From third XI to BBL: Hatzoglou's meteoric rise
Two seasons ago, Peter Hatzoglou was playing for his club's third XI. Now the 22-year-old data analyst from Melbourne's west is mixing it with the world's best T20 players
18 December 2020, 04:17 PM AEST
The weirdest moment of Peter Hatzoglou's meteoric ascent from third XI club cricketer to overnight Big Bash star didn't actually happen on a cricket field.
Until a few weeks ago the Melbourne Renegades leg-spinner was juggling working his day job as a data analyst for a financial services firm, studying for his double-degree in finance and international relations, serving as treasurer for his junior cricket club Sunshine Heights and making his way for his new South Australian Premier Cricket team, Prospect.
So when a kid he had never met before called out to him on a street in Hobart, addressing him by his nickname 'Pistol', Hatzoglou had a moment.
"I was just in shock thinking, 'This is crazy'," the 22-year-old told cricket.com.au. "It just really shocked me that a random kid on the street would recognise me."
For those interested, here’s Pete Hatzoglou bowling in the 3rd XI Quarter Final, 2017/18! @RenegadesBBL @7Cricket @cricketcomau #GETONRED pic.twitter.com/NoWbqeqNJu— Melbourne University Cricket Club (@MelbUniCC) December 13, 2020
He probably would not have been on that Hobart street at all if it had not been for a chance encounter with former Australia captain, Cameron White.
Last summer, Hatzoglou was still playing for Melbourne University's second XI in 50-over and two-day formats, unable to get a first-grade game with gun KFC BBL leg-spinner Fawad Ahmed in the side. The season before that, in 2018-19, he spent most of the summer in the thirds.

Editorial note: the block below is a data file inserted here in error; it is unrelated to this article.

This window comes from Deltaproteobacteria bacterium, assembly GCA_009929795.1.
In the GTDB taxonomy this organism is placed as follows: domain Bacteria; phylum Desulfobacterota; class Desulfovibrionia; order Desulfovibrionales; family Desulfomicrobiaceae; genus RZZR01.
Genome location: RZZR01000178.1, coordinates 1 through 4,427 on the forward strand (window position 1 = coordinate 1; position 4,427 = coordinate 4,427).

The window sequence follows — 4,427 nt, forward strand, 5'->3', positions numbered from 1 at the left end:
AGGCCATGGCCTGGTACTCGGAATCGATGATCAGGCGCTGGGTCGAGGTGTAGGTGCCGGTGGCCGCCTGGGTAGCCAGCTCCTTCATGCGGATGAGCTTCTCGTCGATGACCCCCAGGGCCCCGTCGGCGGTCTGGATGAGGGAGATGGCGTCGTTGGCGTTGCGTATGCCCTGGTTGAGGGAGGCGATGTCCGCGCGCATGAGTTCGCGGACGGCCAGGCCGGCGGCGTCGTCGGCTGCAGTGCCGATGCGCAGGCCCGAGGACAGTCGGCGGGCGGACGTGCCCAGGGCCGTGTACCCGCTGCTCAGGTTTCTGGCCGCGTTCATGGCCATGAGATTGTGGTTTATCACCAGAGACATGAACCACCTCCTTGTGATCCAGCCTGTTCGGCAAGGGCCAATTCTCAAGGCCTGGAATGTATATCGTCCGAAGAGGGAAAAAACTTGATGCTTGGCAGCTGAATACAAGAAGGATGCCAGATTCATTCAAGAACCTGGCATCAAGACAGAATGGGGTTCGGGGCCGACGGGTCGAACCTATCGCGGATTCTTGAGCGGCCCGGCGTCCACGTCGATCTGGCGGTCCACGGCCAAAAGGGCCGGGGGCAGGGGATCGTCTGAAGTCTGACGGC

But his chance came in Victoria's T20 Super Slam competition and by the club's final game of last season's competition, Hatzoglou had established himself in the side and was taking the new ball against Melbourne CC's imposing opening pair of White and Sam Harper.
He did not take a wicket and Melbourne cruised to an easy win, but he had caught the eye of White, who got in touch with Cricket Victoria. Hatzoglou soon found himself bowling in the nets to the Melbourne Stars.
"I was still playing in the twos at that point. All of a sudden I was bowling to (Marcus) Stoinis and (Glenn) Maxwell," he recalled.
"If I overpitched anything, it was going for six over my head. Those two are so good at ‘step-hitting’.
"That was the one big lesson I took from that, that I couldn't get too full. That was the biggest difference between batters at that level and batters at Premier level.
"I had to draw my lengths back a bit, which is what I worked on a lot after those training sessions."
Best wishes Peter from Sunshine Heights CC @peterhatzoglou @RenegadesBBL @BBL pic.twitter.com/aNYmevTGFk— Sunshine Heights Cricket Club (@SunshineHeights) December 15, 2020
It's understood the Stars had considered signing Hatzoglou despite having only made his first XI debut for Uni's main side in the final match before Christmas.
And while a deal with the Stars never eventuated, his short-lived brush with some of world’s best T20 players had planted a seed.
"Once I'd had a few training sessions with them, I thought 'I feel like I've got the ability to perform at this level'," he said.
"Not that I'd done anything yet but I felt like I was up to it. That's when I got the first inkling that I could get the opportunity to play Big Bash cricket."
With a small taste of the top level and a successful rest of the 2019-20 season in the firsts at Melbourne Uni, Hatzoglou took the initiative earlier this year and moved to Adelaide with the oldest of his three younger brothers, Max (a promising wicketkeeper who has also played in the firsts at Melbourne Uni) with both sensing they were a better chance of playing state cricket there than in Victoria.
As he juggled his professional, academic and cricketing commitments, Peter Hatzoglou last month got the perfect present on the day of his 22nd birthday; a call from the Renegades. They wanted him to get on a flight back to Melbourne the following day to join their BBL|10 squad.